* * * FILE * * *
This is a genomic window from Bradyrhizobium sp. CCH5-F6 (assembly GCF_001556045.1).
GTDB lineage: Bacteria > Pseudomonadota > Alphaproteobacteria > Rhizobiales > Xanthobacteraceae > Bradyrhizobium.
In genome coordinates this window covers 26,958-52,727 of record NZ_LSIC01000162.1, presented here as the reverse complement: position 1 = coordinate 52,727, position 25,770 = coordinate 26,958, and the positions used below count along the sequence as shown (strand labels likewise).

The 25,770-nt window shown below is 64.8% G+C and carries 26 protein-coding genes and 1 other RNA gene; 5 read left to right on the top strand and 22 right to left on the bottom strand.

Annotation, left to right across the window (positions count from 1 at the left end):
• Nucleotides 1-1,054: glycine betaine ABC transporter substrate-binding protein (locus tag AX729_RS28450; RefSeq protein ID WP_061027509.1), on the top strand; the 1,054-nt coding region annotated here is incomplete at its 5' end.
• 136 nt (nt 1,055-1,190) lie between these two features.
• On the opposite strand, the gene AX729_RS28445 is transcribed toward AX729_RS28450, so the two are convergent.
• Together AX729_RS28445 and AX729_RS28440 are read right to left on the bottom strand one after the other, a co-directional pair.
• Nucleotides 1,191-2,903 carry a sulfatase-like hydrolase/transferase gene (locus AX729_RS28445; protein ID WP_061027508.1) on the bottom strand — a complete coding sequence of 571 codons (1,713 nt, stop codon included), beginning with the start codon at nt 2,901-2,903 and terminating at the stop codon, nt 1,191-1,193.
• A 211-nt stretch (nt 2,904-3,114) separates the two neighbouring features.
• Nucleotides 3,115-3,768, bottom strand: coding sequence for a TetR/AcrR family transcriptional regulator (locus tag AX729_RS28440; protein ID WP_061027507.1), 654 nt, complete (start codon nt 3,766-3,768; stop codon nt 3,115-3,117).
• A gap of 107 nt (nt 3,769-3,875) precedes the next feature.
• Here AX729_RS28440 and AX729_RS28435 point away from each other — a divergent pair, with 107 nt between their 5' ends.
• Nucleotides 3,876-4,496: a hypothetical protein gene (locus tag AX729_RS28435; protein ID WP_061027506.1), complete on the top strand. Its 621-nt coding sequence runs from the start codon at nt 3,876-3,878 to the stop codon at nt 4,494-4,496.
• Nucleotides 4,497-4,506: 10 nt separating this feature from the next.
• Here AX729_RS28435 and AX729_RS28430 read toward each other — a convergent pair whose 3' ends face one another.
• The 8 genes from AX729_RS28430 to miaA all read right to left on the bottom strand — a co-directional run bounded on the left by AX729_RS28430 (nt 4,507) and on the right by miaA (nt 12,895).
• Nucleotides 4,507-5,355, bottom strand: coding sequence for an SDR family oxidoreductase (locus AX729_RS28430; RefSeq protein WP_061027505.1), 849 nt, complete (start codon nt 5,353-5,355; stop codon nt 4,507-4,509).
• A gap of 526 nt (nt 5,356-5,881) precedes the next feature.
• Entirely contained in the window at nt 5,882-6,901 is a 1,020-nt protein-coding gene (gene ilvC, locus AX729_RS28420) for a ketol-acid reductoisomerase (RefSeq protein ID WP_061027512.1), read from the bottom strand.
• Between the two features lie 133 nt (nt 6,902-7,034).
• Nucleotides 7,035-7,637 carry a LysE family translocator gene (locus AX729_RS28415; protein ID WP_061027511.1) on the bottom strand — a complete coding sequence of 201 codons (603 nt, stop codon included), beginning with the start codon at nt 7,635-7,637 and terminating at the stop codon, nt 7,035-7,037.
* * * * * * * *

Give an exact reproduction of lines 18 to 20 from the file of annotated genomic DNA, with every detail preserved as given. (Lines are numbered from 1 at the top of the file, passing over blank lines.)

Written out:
• The 8 genes from AX729_RS28430 to miaA all read right to left on the bottom strand — a co-directional run bounded on the left by AX729_RS28430 (nt 4,507) and on the right by miaA (nt 12,895).
• Nucleotides 4,507-5,355, bottom strand: coding sequence for an SDR family oxidoreductase (locus AX729_RS28430; RefSeq protein WP_061027505.1), 849 nt, complete (start codon nt 5,353-5,355; stop codon nt 4,507-4,509).
• A gap of 526 nt (nt 5,356-5,881) precedes the next feature.